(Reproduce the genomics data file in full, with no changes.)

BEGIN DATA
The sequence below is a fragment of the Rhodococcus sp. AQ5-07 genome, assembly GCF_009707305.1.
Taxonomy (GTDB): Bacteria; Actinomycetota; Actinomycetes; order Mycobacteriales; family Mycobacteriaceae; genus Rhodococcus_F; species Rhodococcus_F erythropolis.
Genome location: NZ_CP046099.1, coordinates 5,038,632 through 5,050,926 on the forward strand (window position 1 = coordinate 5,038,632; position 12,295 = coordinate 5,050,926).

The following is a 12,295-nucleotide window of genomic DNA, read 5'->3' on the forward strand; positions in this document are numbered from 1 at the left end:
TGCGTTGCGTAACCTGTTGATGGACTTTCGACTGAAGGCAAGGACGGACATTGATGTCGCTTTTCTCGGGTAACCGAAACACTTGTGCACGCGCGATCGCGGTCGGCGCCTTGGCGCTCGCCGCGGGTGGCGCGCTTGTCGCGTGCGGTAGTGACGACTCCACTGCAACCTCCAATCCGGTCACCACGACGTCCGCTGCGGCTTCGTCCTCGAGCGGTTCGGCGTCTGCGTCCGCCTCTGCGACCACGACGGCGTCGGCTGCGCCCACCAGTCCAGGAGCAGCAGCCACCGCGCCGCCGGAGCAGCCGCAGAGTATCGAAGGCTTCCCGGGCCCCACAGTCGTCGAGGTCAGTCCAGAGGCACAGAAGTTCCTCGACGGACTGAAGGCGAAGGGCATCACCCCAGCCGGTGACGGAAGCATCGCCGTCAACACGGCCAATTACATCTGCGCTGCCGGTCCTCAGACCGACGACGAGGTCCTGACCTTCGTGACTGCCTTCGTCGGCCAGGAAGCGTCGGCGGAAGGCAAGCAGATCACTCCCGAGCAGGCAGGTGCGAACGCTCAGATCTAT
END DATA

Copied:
The sequence below is a fragment of the Rhodococcus sp. AQ5-07 genome, assembly GCF_009707305.1.
Taxonomy (GTDB): Bacteria; Actinomycetota; Actinomycetes; order Mycobacteriales; family Mycobacteriaceae; genus Rhodococcus_F; species Rhodococcus_F erythropolis.
Genome location: NZ_CP046099.1, coordinates 5,038,632 through 5,050,926 on the forward strand (window position 1 = coordinate 5,038,632; position 12,295 = coordinate 5,050,926).

The following is a 12,295-nucleotide window of genomic DNA, read 5'->3' on the forward strand; positions in this document are numbered from 1 at the left end:
TGCGTTGCGTAACCTGTTGATGGACTTTCGACTGAAGGCAAGGACGGACATTGATGTCGCTTTTCTCGGGTAACCGAAACACTTGTGCACGCGCGATCGCGGTCGGCGCCTTGGCGCTCGCCGCGGGTGGCGCGCTTGTCGCGTGCGGTAGTGACGACTCCACTGCAACCTCCAATCCGGTCACCACGACGTCCGCTGCGGCTTCGTCCTCGAGCGGTTCGGCGTCTGCGTCCGCCTCTGCGACCACGACGGCGTCGGCTGCGCCCACCAGTCCAGGAGCAGCAGCCACCGCGCCGCCGGAGCAGCCGCAGAGTATCGAAGGCTTCCCGGGCCCCACAGTCGTCGAGGTCAGTCCAGAGGCACAGAAGTTCCTCGACGGACTGAAGGCGAAGGGCATCACCCCAGCCGGTGACGGAAGCATCGCCGTCAACACGGCCAATTACATCTGCGCTGCCGGTCCTCAGACCGACGACGAGGTCCTGACCTTCGTGACTGCCTTCGTCGGCCAGGAAGCGTCGGCGGAAGGCAAGCAGATCACTCCCGAGCAGGCAGGTGCGAACGCTCAGATCTAT